Indeed, prior to the 2002 redistricting and subsequent ANC elections, ANC 6A was “a joke,” says current Chairman Joe Fengler. Financial reports had gone unreported for six quarters, and its funding had been revoked. Intracommission acrimony ran so deep “they were hitting each other in meetings,” Fengler notes, adding that a police presence was frequently required.
“For the first time in my memory living on the Hill, this ANC is really moving forward in a productive way, and Cody’s a big part of that,” says longtime resident Jeff Fletcher, who has worked closely with Rice. “What Cody has done is really give us a voice on some of these issues we’ve never had before.”
As chairman of the ANC 6A economic development and zoning committee, Rice is frequently at the center of thorny land-use issues, ranging from rezoning recommendations for H Street Northeast to the construction of community-based residential facilities.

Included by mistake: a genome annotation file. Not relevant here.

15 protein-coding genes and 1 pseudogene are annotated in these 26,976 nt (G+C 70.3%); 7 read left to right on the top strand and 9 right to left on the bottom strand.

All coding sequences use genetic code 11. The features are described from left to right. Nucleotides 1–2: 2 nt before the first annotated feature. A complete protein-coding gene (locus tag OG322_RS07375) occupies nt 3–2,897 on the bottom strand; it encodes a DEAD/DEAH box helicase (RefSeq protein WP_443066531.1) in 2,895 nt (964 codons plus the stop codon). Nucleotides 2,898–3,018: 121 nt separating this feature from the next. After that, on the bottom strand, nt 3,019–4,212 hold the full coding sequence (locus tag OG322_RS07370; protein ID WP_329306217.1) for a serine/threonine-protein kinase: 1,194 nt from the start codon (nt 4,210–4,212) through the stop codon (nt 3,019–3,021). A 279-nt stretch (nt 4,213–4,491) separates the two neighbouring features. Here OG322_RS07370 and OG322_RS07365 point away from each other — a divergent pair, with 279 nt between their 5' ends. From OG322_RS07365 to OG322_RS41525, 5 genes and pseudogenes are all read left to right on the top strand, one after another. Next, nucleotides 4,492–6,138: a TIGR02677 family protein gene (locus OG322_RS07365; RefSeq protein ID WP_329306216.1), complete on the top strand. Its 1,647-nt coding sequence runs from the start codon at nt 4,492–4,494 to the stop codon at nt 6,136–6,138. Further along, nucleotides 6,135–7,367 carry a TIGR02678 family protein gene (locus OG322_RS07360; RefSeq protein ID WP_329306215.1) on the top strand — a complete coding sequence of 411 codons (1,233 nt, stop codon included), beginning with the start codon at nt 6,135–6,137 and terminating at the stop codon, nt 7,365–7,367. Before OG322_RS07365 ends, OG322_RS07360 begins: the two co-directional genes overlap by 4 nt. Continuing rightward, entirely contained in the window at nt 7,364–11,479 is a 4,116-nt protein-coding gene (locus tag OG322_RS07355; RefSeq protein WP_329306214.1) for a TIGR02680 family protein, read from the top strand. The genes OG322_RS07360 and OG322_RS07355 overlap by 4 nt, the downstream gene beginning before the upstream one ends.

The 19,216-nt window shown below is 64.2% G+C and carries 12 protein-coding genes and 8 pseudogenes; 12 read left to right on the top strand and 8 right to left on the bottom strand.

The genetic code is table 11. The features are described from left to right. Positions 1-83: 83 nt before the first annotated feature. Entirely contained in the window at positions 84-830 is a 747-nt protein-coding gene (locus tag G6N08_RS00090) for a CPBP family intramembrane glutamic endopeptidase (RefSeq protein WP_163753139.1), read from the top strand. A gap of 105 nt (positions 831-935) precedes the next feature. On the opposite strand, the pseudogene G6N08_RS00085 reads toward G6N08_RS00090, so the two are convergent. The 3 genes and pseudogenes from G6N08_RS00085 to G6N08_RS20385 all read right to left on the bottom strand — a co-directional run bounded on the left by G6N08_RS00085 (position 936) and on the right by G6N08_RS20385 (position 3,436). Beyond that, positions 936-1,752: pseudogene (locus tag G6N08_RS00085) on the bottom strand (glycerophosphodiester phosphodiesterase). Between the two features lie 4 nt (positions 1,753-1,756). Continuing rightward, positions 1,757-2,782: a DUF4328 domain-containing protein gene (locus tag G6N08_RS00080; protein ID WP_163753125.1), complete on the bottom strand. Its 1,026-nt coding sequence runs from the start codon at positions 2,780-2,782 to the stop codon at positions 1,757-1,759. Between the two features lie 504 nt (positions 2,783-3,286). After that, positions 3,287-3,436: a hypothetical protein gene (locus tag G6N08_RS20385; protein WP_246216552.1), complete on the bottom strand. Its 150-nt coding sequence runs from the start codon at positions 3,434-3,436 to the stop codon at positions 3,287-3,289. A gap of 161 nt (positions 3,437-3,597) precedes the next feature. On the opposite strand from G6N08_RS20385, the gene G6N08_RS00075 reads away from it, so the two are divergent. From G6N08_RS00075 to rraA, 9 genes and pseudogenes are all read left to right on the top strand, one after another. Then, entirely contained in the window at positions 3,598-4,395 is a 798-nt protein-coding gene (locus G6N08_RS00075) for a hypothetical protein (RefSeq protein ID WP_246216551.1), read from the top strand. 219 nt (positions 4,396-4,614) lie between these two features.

Rice served as “the driver behind” the joint effort between ANC 6A and 6C last summer to generate a set of zoning guidelines with incentives for H Street-specific development, says Fengler, which “the city is now using as part of their small area plan and will use when they start identifying zoning requirements for H Street.”
And given neighborhood concerns over the city’s increasing willingness to allow community-based residential facilities to set up shop with little or no notification of residents, such as the Youth Services Administration rehabilitation home on Kramer Street Northeast, Rice worked closely with Councilwoman Sharon Ambrose (D-Ward 6) on a bill recently introduced in the council that would require the city to issue a 30-day notice before issuing building permits for publicly funded building projects, Fletcher said.
Since taking office in January 2003, Rice, a Texas native, says his goal has been simple: “To help residents navigate the bureaucracy of D.C. government,” whether through writing letters, making phone calls or meeting with city officials.
“We serve effectively as advocates or ombudsman,” Rice says. “But it really takes the active involvement of a pretty good segment of the population to make it happen.”